Indeed, the practices refer heavily to the multiple frameworks listed above, indicating that this is a consolidation of existing best-practice recommendations.
As one of the co-authors, Murugiah Souppaya, of the computer security division of the Information Technology Laboratory (within NIST), put it, “The paper facilitates communications about secure software development practices among groups across different business sectors around the world by providing a common language that points back to the existing industry sectors specific practices.”
He added that this “common language” is meant to help them describe their current practices. “This will allow them to set their desired baseline and identify areas for improvement,” he said.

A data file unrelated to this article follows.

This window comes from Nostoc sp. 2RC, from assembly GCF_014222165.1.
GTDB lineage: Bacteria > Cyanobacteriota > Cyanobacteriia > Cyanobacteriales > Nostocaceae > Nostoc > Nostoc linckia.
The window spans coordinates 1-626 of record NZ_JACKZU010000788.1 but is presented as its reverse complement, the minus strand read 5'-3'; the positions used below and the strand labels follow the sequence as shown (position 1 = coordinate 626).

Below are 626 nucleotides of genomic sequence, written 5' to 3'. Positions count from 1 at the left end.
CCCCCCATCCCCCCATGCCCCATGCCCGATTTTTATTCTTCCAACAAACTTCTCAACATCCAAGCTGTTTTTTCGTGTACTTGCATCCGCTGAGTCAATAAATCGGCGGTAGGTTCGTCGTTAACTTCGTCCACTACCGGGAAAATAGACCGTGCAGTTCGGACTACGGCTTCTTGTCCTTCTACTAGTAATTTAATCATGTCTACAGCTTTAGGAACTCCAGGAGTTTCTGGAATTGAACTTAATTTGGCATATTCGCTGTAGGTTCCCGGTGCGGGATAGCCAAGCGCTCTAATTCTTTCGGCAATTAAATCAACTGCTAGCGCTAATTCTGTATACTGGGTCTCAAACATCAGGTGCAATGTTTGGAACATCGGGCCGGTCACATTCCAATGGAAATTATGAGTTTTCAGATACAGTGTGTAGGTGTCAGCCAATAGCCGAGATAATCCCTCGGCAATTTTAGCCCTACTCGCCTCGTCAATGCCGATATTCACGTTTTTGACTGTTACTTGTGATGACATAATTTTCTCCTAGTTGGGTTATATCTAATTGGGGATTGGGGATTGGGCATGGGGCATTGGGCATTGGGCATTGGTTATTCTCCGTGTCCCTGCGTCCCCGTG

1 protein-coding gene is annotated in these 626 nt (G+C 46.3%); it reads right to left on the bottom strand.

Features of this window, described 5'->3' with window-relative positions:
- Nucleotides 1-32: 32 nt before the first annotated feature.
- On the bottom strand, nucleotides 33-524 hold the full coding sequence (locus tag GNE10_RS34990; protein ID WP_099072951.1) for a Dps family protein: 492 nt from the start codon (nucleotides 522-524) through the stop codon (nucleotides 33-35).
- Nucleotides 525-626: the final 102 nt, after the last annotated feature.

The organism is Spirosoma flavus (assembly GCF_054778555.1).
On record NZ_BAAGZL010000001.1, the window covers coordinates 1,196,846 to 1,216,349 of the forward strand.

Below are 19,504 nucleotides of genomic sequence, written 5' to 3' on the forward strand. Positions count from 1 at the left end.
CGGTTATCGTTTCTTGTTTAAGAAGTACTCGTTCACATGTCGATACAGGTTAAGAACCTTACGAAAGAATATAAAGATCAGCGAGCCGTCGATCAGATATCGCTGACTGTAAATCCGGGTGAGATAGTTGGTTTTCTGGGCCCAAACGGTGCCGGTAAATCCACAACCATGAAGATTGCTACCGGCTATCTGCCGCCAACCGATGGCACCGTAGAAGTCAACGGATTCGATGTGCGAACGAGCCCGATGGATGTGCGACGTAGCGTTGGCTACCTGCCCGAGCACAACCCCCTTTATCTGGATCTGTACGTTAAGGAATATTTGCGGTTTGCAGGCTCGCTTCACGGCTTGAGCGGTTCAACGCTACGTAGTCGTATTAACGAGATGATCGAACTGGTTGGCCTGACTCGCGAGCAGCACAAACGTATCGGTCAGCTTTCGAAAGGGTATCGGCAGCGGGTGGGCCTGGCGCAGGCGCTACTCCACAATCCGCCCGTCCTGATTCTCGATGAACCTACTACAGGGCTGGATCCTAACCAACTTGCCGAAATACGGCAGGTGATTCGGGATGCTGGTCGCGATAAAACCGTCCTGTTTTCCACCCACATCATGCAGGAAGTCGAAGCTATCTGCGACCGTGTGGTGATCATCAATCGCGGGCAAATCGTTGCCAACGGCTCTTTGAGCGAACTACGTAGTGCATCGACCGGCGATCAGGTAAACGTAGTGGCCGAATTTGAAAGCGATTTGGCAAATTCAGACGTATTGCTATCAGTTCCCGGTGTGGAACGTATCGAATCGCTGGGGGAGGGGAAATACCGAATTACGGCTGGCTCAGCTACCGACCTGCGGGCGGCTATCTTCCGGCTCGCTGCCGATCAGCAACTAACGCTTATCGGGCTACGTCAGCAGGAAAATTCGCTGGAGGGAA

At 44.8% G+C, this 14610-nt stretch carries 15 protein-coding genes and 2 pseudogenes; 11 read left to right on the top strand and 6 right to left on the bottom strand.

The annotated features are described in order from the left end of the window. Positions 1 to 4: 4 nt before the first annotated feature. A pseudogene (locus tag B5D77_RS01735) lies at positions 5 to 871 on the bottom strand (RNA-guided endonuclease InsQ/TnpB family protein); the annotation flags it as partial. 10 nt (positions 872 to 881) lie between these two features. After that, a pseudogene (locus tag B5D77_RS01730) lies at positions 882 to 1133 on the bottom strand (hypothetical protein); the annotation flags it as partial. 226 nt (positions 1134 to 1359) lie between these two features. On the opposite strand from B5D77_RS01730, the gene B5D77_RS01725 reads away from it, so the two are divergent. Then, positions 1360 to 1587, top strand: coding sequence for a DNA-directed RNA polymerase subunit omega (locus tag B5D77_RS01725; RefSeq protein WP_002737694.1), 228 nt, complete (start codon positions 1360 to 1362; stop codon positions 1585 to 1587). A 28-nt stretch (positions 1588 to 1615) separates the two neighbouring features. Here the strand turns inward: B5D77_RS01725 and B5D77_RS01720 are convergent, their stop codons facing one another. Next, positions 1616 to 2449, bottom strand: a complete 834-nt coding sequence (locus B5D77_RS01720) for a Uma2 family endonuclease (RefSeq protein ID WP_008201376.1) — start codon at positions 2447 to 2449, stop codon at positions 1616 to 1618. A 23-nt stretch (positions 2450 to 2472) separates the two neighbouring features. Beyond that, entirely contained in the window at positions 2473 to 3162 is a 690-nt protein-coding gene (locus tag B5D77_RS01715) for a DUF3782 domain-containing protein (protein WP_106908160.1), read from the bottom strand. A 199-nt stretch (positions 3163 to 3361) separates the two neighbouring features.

Of course, none of the existing frameworks has transformed software security so far. There are headlines daily about breaches enabled by vulnerabilities—sometimes rampant—in applications or devices controlled by software.
So even if the NIST Secure Software Development Framework is the best one yet, if organizations aren’t persuaded to invest the time and money to follow the recommendations, it is unlikely to generate even incremental, never mind transformational, improvements in software security.